Brazilian and other Latin American stocks retreated, in line with the U.S. market, as disappointing productivity and labor cost data fueled concerns about U.S. inflation. Shares were also pressured by profit taking following recent strong gains.
Brazil’s Bovespa Index tumbled 1180.65 points, or 3.07%. Mexico’s benchmark Bolsa Index slipped 102.00 points, or 0.53%, while Argentina’s Merval Index dropped 47.80 points, or 2.74%.
Brazilian stocks plunged, as investors locked in profits following the Bovespa’s record high close yesterday on continued optimism about the local economy’s prospects in 2006.
The bout of profit taking was sparked in part by heightened concerns that rising U.S. inflation could force the Federal Reserve to extend its monetary tightening cycle longer than expected.
Fueling inflation jitters, data released today showed that U.S. productivity slowed unexpectedly in the fourth quarter while labor costs rose.
To the extent price pressures lead to higher U.S. interest rates, some investors fear that funds will be diverted away from Brazilian bonds and stocks into U.S. treasuries.
In corporate news, an influential investment bank downgraded telecom firm Tim Participações to "peer perform" from "overperform," citing valuation.
"Given its impressive run in the last six months, we believe investors should take this opportunity to take profits and consider cheaper alternatives such as (Brazil’s largest mobile operator) Telesp Celular (TCP)," the bank said.
Petrobras said it expects the value of its exports of oil and oil products to exceed that of its imports by US$ 3 billion in 2006. In 2005, Petrobras was still a net importer of oil and oil products combined. The company anticipates becoming a net oil exporter this year, as several new offshore oil rigs are scheduled to go on stream.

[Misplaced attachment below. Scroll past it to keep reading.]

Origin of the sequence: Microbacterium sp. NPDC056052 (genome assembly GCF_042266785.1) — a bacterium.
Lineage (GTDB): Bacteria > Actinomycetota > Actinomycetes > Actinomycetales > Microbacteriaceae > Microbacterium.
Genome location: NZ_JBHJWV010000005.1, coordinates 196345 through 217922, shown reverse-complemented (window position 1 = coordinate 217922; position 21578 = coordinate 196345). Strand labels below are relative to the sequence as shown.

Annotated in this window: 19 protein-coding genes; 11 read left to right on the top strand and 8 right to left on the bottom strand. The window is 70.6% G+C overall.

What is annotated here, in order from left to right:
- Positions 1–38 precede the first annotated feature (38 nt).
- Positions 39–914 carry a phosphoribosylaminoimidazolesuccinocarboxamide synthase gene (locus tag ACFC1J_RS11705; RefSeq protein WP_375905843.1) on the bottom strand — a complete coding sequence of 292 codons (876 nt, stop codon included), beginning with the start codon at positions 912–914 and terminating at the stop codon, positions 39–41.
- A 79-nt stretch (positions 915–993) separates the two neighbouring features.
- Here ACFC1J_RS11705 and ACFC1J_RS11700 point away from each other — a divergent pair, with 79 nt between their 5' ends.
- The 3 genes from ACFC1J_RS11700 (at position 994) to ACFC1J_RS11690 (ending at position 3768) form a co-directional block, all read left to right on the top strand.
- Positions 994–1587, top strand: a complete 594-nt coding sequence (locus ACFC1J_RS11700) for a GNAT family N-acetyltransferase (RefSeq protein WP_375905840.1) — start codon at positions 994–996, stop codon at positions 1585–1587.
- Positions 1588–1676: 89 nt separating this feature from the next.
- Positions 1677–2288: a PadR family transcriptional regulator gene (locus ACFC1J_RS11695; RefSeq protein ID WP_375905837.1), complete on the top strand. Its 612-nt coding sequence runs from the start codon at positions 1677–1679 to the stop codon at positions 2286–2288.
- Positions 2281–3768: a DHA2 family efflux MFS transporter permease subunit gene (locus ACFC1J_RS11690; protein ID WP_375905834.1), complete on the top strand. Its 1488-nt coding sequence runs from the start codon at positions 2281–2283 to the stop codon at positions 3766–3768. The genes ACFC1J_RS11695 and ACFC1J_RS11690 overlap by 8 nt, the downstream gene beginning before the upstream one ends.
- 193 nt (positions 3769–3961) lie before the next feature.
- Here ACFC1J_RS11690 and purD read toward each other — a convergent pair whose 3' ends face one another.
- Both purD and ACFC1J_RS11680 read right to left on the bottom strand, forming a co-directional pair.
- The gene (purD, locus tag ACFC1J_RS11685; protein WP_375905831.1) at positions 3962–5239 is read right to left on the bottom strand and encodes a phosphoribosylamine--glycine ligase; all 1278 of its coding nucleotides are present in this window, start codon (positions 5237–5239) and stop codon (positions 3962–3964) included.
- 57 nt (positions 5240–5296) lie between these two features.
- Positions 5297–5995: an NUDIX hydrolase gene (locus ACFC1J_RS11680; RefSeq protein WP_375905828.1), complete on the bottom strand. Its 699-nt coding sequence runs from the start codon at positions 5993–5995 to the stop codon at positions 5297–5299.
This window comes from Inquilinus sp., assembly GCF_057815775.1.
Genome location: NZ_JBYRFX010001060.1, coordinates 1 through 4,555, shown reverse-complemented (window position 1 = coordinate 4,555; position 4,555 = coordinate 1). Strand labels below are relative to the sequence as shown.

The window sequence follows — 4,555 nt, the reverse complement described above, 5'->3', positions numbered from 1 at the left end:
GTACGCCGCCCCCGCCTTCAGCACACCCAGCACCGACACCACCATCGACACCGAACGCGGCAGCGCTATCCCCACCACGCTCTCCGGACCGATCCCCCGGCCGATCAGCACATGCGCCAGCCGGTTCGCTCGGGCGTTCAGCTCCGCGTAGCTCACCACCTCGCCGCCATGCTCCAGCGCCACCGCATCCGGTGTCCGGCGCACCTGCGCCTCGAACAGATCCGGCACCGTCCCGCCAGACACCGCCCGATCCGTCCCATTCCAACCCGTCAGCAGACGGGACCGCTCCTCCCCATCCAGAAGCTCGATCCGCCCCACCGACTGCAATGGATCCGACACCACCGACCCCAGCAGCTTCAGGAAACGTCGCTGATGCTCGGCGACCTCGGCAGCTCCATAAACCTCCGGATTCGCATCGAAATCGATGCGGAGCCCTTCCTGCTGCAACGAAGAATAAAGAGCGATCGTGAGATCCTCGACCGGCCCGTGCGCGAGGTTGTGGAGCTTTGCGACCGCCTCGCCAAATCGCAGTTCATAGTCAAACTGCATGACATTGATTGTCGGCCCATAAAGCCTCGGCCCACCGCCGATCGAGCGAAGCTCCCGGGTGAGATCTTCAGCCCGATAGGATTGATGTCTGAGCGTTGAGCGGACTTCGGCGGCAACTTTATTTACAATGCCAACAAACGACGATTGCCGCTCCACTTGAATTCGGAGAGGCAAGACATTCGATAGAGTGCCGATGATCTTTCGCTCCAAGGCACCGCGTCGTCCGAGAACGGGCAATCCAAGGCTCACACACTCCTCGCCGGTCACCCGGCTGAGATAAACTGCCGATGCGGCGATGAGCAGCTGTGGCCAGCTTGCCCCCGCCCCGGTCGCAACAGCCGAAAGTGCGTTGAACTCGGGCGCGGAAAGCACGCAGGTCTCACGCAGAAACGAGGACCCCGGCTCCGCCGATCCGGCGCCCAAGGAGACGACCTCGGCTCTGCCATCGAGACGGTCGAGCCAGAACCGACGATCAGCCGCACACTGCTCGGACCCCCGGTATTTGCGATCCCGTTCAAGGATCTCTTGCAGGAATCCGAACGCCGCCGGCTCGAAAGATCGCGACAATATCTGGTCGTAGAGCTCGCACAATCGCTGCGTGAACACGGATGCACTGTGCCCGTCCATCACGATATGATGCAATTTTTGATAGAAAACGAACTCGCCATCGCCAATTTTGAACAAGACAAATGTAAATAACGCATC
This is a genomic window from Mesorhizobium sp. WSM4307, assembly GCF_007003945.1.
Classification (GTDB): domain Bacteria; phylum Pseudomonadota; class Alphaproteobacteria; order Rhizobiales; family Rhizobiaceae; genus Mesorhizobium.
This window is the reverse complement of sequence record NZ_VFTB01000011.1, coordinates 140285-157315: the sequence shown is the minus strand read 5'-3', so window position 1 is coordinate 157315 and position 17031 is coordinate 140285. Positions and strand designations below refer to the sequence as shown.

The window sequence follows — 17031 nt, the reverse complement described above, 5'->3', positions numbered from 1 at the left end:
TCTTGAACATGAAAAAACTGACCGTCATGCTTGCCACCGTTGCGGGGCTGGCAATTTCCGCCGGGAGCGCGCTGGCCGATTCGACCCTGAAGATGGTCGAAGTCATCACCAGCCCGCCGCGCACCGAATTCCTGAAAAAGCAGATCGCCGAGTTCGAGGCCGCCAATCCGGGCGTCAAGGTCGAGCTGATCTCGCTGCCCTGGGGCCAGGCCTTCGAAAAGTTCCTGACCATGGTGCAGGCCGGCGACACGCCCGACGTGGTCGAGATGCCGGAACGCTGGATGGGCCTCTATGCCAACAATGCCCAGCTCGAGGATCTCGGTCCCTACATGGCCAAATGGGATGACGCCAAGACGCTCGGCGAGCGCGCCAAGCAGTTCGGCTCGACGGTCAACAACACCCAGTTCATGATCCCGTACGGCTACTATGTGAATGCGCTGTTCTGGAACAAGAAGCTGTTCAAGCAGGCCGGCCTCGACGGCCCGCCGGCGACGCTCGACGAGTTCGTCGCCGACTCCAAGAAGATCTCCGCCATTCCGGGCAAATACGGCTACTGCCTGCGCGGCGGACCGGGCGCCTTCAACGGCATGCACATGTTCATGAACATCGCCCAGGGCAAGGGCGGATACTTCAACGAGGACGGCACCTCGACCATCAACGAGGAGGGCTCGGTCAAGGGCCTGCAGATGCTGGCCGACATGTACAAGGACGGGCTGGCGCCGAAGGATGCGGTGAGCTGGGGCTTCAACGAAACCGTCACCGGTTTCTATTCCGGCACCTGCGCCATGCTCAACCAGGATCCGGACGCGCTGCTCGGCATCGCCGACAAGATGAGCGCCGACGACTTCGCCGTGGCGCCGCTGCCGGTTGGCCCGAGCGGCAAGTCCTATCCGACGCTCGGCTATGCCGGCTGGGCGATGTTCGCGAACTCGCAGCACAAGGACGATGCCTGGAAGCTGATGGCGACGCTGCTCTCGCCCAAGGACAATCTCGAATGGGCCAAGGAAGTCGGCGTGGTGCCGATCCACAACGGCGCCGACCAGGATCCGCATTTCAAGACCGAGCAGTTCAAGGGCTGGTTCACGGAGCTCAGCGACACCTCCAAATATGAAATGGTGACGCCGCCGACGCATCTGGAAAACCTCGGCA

Cable TV and Internet provider Net said its fourth-quarter net profit rose 21% from a year earlier to US$ 59.23 million, helped by organic growth in cable and broadband demand. Results also benefited from the approval of certain tax credits.
Shares Banco do Brasil were active amid speculation the government will sell part of its stake in the banking giant in a bid to list it on the Brazilian Stock Exchange’s Novo Mercado.
Elsewhere, Mexico’s bolsa slumped, in line with Wall Street, as disappointing U.S. productivity and cost data fueled concerns about higher inflation in the world’s biggest economy. Mexico’s economic health is tied closely to that of the U.S. since Mexico sends nearly 90% of its exports to its northern neighbor.
However, some upbeat analyst actions on local companies helped to limit the market’s losses. An investment bank raised its investment rating on financial group Banorte to "buy" from "neutral," citing attractive valuation and a solid earnings outlook. The bank also raised its price target on the shares.
Meanwhile, retailer Wal-Mart de Mexico’s share price target was boosted by another firm to US$ 68 from US$ 60. "We continue to believe that Walmex’s true advantage is its high sales productivity and, though hard to predict, we see positive indicators for 2006," the firm said.
Also, a major investment bank raised its price target for beverage company Femsa to US$ 88 from US$ 73, saying, "Valuation of the brewery is now more reasonable."
Argentine issues dropped for a second straight day as investors continued to cash in recent strong gains. The Merval hit a record high in peso terms on Tuesday. Shares were also pressured by investor caution ahead of tomorrow’s release of January inflation data.
Among individual shares, Petrobras Energia Participaciones fell after saying yesterday that it will take a charge of 420 million pesos on contracts related to Venezuela.
Thomson Financial – www.thomsonfinancial.com